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Recent news reports reveal the ways in which countries all over the world are taking steps to make quality P-12 education more accessible for students.
In China, the government is closing privately operated schools and will allow the children of migrant workers to attend public schools. In addition to paying tuition fees for vocational students in southern rural areas, the Chinese government is also looking for ways to increase high school enrollment in areas such as the Xinjiang Uygur autonomous region. In contrast, the government has announced that, in their effort to increase the quality of tertiary institutions, postgraduate education will no longer be free. As noted in The New York Times, the cost of education is felt sharply by those in rural areas, where families are suffering from “high education costs coincid[ing] with slower growth of the Chinese economy and surging unemployment among recent college graduates.” Meanwhile, state universities in Indonesia will receive government funding to eliminate initial fees for new students and lower tuition rates overall.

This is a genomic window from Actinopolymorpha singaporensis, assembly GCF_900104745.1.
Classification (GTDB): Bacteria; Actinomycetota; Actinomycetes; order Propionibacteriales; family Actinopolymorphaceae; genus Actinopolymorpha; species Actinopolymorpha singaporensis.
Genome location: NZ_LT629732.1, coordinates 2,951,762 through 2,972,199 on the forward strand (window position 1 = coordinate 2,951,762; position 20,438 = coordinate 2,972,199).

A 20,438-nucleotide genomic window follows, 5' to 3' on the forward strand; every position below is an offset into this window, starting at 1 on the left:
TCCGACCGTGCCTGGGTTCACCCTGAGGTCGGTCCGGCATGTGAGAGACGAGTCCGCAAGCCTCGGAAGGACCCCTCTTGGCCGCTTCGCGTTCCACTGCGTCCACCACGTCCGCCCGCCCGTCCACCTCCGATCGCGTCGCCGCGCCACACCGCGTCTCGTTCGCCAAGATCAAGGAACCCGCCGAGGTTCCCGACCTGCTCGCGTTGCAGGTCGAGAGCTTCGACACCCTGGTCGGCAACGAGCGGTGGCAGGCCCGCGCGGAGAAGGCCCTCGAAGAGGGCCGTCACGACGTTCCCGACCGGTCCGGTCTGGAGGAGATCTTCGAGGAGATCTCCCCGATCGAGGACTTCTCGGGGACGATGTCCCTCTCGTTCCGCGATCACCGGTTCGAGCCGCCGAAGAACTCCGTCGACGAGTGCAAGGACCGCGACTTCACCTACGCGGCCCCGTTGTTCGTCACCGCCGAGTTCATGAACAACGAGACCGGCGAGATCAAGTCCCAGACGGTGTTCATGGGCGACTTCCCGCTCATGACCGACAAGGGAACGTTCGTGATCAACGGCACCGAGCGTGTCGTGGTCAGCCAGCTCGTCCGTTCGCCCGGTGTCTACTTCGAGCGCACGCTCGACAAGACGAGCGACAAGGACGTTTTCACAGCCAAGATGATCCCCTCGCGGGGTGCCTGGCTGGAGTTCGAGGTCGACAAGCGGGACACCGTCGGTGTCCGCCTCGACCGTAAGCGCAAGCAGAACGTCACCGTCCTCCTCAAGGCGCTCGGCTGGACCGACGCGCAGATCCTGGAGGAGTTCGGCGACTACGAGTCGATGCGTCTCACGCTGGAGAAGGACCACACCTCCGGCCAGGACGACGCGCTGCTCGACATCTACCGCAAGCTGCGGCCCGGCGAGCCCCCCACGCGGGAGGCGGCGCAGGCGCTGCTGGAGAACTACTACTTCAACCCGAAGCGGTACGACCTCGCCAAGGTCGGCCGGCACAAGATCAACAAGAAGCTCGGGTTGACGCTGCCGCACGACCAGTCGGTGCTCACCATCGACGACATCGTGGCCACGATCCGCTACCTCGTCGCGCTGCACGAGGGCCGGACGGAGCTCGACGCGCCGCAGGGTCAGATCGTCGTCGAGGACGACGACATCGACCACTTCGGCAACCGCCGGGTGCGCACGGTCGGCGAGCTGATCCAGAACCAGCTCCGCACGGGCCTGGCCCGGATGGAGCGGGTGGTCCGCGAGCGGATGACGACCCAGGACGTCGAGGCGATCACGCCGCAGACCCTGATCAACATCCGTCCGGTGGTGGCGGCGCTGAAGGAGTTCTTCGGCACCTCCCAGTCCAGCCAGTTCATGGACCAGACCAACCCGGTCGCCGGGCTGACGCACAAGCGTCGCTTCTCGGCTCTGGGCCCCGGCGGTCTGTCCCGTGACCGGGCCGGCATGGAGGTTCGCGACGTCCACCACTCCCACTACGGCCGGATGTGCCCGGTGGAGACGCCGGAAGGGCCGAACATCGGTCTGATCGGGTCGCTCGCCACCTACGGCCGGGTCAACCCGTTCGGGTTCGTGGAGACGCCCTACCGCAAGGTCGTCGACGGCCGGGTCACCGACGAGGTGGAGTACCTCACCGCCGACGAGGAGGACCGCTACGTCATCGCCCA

In addition to the issue of access to education, many countries are reporting on efforts to improve the quality of education, resulting in conflicts between government officials, union leadership, and teachers. In Denmark, teachers are pushing back against the government’s reform measures, which include increasing the number of hours teachers spend in the classroom. In France, schools have had to shut their doors due to a teacher strike in protest of President Hollande’s reform agenda, which aims to increase classroom time. Guatemalan teachers and students have also been protesting the country’s education reform goals, which include university-level training for all teachers, a measure many believe will have a negative impact on education in rural areas. South Africa has long provided rural teachers with incentive stipends; however, teachers are in the midst of planning a strike to protest the government’s recent decision to terminate the allowances.